Paul Harris meets a Pakistani-born Muslim who has formulated a unique blueprint for Middle East peace
BEING Pakistani and founding and running a strictly kosher London food company is unusual enough.
Add into the mix that Muslim-born Tariq Khan is agnostic and that he is presently completing a doctorate in Zionism and the story becomes even more interesting.
Learn from Tariq that all the profits from Swaad Foods will benefit education of Palestinian children and the story becomes even more intriguing.
Discover then that the company's sales manager is the son of a Pakistani Jewish mother and you feel compelled to find out more.
Tariq himself was educated in a radical Pakistani institution and gives the distinct impression that this is what has influenced his life and career.
He studied in a madrassa that taught religion only "in a very anachronistic way which sees life in just black and white with no grey areas".
He explains: "The combination of my research into Zionism and my passion for food gave me the idea for Swaad, after visiting Israel a couple of times and discovering that authentic Indian food wasn't available for the kosher market.
"I'm also concerned about the political situation in the Middle East and have friends on both sides of the divide.
"The actual and perceived hatred of Palestinian children [for Israelis] is quite deep - quite enormous - and I believe you have to pass that hurdle before you can live your life in any sense of the word."
It was that realisation that persuaded him to set up a charity to pay for secular-based education for young Palestinians.
If those youngsters had access to the best possible education at grassroots level, Tariq believes, instead of having education "just for living, and learning for living they could have learning for leading.
"They could go just beyond the living." he adds. "They could provide leadership for that region, then there's a chance for peace to survive.
"Otherwise I think that all this talk about peace is very thin on the ground unless a new generation perceives things differently".
Terrorists tended to have little education, he pointed out.
Tariq determined that it was important that such a charity should not be controlled by whoever provided the funding but by a commercial enterprise, which was where the concept of Swaad was born.
He hopes that the kosher Indian food company will grow into a multi-million pound enterprise which does not operate as a charity, with 100 per cent of its profits going to the education project called 'Iqra'.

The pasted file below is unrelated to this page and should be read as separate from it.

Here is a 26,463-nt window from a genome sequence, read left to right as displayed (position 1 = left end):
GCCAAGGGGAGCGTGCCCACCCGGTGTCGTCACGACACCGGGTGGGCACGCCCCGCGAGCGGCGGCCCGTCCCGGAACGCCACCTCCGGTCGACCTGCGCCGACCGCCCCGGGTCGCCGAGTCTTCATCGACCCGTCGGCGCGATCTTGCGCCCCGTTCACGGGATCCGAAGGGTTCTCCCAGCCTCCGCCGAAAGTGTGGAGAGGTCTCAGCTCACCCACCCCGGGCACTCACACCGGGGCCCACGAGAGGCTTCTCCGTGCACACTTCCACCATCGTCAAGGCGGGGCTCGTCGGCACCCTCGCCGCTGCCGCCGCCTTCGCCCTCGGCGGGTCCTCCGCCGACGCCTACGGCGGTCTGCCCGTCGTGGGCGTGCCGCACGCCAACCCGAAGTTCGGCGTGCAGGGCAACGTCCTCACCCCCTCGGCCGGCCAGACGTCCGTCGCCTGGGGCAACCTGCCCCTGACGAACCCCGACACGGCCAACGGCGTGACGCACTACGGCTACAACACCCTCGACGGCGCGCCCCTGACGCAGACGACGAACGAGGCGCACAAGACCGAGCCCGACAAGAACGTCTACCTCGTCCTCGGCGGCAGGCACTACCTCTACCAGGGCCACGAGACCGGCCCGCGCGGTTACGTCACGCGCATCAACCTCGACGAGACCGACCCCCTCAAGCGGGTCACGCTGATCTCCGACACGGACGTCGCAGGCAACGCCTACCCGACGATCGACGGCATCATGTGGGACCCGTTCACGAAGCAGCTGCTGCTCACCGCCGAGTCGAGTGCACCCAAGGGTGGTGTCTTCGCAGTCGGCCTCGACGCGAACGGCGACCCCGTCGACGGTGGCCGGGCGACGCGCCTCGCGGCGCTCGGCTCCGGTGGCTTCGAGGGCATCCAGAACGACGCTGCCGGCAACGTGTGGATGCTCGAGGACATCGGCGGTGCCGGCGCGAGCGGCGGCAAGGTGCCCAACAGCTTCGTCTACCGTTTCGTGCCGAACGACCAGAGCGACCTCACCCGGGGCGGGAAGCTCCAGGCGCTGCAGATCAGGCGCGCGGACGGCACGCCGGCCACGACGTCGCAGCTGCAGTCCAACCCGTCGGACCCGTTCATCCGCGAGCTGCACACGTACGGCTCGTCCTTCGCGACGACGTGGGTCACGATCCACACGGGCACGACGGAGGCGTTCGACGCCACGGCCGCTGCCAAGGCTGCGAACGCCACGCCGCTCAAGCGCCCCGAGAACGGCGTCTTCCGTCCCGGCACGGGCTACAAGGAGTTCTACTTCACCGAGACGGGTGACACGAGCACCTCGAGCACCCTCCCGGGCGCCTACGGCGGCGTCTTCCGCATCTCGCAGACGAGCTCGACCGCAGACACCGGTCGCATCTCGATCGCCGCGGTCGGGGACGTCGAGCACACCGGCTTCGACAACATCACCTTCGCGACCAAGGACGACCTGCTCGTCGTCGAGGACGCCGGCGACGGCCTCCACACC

That translates as "read", although Tariq points out, it goes far beyond just that.
He recalls that the first word that came to the prophet Mohammed was 'read', but that meant not merely to read and write but to question.
"He didn't say you have to believe in me. He said that you need to think," explained Tariq.
"The second word which is most important in the Koran is 'think'. So this is one of the basic driving forces behind Swaad."
Tariq wants to start with Palestinian children because that is "one of the areas where I believe that we need to have a testing ground because it is very painful to see that the Muslim world is covered by so many dictatorships, kings".
He adds that this system needs to be a success as a role model for the rest of the Muslim world.
He hopes that eventually the plan would extend automatically to Israeli children too.
"If I can change the perception of these growing children to other nations and make them aware of their own potential that would benefit the Israeli side," he insists. "I do not see them as two different, disengaged entities.
"Engaging them in a sustainable way, they become part of the same landscape and benefit from each other. Only then does peace stand a chance."
He explained that the funds would pay for a new curriculum, books, teacher training and buildings.
"Teacher training is the most important because if you can train these teachers how you want these kids to develop lateral thinking and thinking in different ways without giving them the solutions instead of them searching for solutions, it is a type of investment which is more important.
"But I want to run a whole school, the whole basic package."
He feels that because Israel has its own education system it would not be benefit in the same way.